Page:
I would like to get some integers from a string (the 3rd one). Preferable without using regex.

I saw a lot of stuff.

my string:

xp = '93% (9774/10500)'

So i would like the code to return a list with integers from a string. So the desired output would be: [93, 9774, 10500]

Some stuff like this doesn't work:

>>> new = [int(s) for s in xp.split() if s.isdigit()]
>>> print new
>>> int(filter(str.isdigit, xp))
  • Are we talking about any string, or a string that is formatted exactly like in your example xp variable? – Hannes Ovrén Sep 7 '16 at 12:20
  • The string will be the same. Of course it could also be 100% or 10057/5947. The more versitale the better – Tristan Sep 7 '16 at 12:21
  • The use split("%") and split("/") and trim away the parentheses and you should be set. – Hannes Ovrén Sep 7 '16 at 12:23

Since the problem is that you have to split on different chars, you can first replace everything that's not a digit by a space then split, a one-liner would be :

 xp = '93% (9774/10500)'
 ''.join([ x if x.isdigit() else ' ' for x in xp ]).split() # ['93', '9774', '10500']
  • 2
    You could even drop the list (i.e. the [..]) and pass a generator expression straight to join(). – Frerich Raabe Sep 7 '16 at 12:25
  • that's actually elegant – Ma0 Sep 7 '16 at 12:25
  • smart and elegant – Tristan Sep 7 '16 at 12:26
  • Really clever! I like it. – Hannes Ovrén Sep 7 '16 at 12:28
  • but it's not an answer, why author said that he want a list of numbers not a strings. – shutdown -h now Sep 7 '16 at 12:39

Using regex (sorry!) to split the string by a non-digit, then filter on digits (can have empty fields) and convert to int.

import re

xp = '93% (9774/10500)'

print([int(x) for x in filter(str.isdigit,re.split("\D+",xp))])


[93, 9774, 10500]
  • could you explain the \D+ – Tristan Sep 7 '16 at 12:24
  • \D is any non-digit character, + means one or more. – L3viathan Sep 7 '16 at 12:24
  • learnt \D yesterday. I was just one day ahead of you :) Edited. – Jean-François Fabre Sep 7 '16 at 12:32

Since this is Py2, using str, it looks like you don't need to consider the full Unicode range; since you're doing this more than once, you can slightly improve on polku's answer using str.translate:

# Create a translation table once, up front, that replaces non-digits with 
import string
nondigits = ''.join(c for c in map(chr, range(256)) if not c.isdigit())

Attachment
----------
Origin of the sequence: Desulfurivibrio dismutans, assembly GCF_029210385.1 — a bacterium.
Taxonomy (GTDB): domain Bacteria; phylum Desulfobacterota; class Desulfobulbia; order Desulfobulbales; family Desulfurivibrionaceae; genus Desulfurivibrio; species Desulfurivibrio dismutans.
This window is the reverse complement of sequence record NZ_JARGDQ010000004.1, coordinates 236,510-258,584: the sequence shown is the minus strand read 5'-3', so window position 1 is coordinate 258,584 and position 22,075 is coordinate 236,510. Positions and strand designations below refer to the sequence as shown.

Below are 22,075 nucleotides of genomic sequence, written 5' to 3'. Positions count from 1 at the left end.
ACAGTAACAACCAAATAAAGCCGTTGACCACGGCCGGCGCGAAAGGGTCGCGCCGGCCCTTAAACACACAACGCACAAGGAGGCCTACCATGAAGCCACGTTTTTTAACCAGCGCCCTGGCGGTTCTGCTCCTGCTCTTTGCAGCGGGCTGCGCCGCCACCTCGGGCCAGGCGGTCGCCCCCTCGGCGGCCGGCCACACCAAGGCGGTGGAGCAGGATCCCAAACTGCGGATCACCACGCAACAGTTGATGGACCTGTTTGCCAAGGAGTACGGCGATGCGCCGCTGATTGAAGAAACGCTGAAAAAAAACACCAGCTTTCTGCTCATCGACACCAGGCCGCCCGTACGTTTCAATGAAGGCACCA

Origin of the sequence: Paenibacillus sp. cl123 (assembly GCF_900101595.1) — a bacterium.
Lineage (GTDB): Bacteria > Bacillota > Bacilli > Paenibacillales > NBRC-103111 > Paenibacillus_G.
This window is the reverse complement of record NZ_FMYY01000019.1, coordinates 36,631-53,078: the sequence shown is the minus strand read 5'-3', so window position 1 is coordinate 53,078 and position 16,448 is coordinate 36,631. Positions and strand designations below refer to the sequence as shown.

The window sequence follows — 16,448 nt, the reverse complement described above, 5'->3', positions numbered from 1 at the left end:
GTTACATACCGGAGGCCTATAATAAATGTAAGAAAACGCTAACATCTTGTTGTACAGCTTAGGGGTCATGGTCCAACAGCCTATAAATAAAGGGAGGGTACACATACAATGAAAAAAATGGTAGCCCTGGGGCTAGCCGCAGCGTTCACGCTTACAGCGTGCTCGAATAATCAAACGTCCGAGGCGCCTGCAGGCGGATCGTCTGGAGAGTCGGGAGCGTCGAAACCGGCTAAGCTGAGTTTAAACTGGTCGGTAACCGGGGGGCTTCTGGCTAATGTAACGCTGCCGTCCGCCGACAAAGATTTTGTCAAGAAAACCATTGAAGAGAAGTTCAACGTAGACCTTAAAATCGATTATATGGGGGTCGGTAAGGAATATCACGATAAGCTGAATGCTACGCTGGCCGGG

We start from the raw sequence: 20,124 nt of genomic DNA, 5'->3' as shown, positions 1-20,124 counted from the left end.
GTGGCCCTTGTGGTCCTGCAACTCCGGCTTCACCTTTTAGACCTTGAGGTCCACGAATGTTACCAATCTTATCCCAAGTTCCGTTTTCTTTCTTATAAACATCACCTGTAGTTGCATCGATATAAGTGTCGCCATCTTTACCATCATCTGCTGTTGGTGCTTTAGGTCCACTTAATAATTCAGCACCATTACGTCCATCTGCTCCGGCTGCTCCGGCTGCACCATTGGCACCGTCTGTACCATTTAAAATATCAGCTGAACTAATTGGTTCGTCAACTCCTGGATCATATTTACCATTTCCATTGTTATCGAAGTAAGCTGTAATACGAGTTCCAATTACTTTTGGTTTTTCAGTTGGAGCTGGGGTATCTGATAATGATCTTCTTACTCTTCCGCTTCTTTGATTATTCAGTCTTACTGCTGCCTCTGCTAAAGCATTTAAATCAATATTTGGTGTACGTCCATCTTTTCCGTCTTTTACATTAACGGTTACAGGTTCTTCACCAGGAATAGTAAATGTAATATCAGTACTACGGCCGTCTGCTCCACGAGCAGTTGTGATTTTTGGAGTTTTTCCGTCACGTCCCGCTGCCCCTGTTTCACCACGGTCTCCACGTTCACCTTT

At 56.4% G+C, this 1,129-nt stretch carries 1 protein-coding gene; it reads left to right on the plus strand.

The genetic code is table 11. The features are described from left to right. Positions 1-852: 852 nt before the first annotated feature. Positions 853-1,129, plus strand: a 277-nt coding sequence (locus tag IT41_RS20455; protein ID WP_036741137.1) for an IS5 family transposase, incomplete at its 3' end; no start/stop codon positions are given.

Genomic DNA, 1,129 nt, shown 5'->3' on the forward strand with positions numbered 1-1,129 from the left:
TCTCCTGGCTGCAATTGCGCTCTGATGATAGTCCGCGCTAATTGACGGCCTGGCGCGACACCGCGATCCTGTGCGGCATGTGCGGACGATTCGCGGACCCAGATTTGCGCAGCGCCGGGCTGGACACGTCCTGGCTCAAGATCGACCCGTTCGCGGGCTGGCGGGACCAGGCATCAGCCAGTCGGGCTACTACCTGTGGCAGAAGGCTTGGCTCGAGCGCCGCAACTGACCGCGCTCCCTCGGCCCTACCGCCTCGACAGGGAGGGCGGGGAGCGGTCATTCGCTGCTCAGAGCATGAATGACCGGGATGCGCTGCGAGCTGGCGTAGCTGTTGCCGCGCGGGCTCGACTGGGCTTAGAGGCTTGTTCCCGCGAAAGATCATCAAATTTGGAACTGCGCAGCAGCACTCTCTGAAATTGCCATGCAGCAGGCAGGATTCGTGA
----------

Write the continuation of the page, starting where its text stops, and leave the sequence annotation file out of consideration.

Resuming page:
nondigit_to_space_table = string.maketrans(nondigits, ' ' * len(nondigits))

# Then, when you need to extract integers use the table to efficiently translate
# at C layer in a single function call:
xp = '93% (9774/10500)'
intstrs = xp.translate(nondigit_to_space_table).split() # ['93', '9774', 10500]

myints = map(int, intstrs)  # Wrap in `list` constructor on Py3

Performance-wise, for the test string on my 64 bit Linux 2.7 build, using translate takes about 374 nanoseconds to run, vs. 2.76 microseconds for the listcomp and join solution; the listcomp+join takes >7x longer. For larger strings (where the fixed overhead is trivial compared to the actual work), the listcomp+join solution takes closer to 20x longer.

Main advantage to polku's solution is that it requires no changes on Py3 (on which it should seamlessly support non-ASCII strings), where str.translate builds the translation table a different way there (str.translate) and it would be impractical to make a translation table that handled all non-digits in the whole Unicode space.


Since the format is fixed, you can use consecutive split(). It's not very pretty, or general, but sometimes the direct and "stupid" solution is not so bad:

a, b = xp.split("%")
x = int(a)
y = int(b.split("/")[0].strip()[1:])
z = int(b.split("/")[1].strip()[:-1])
print(x, y, z) # prints "93 9774 10500"

Edit: Clarified that the poster specifically said that his format is fixed. This solution is not very pretty, but it does what it's supposed to.

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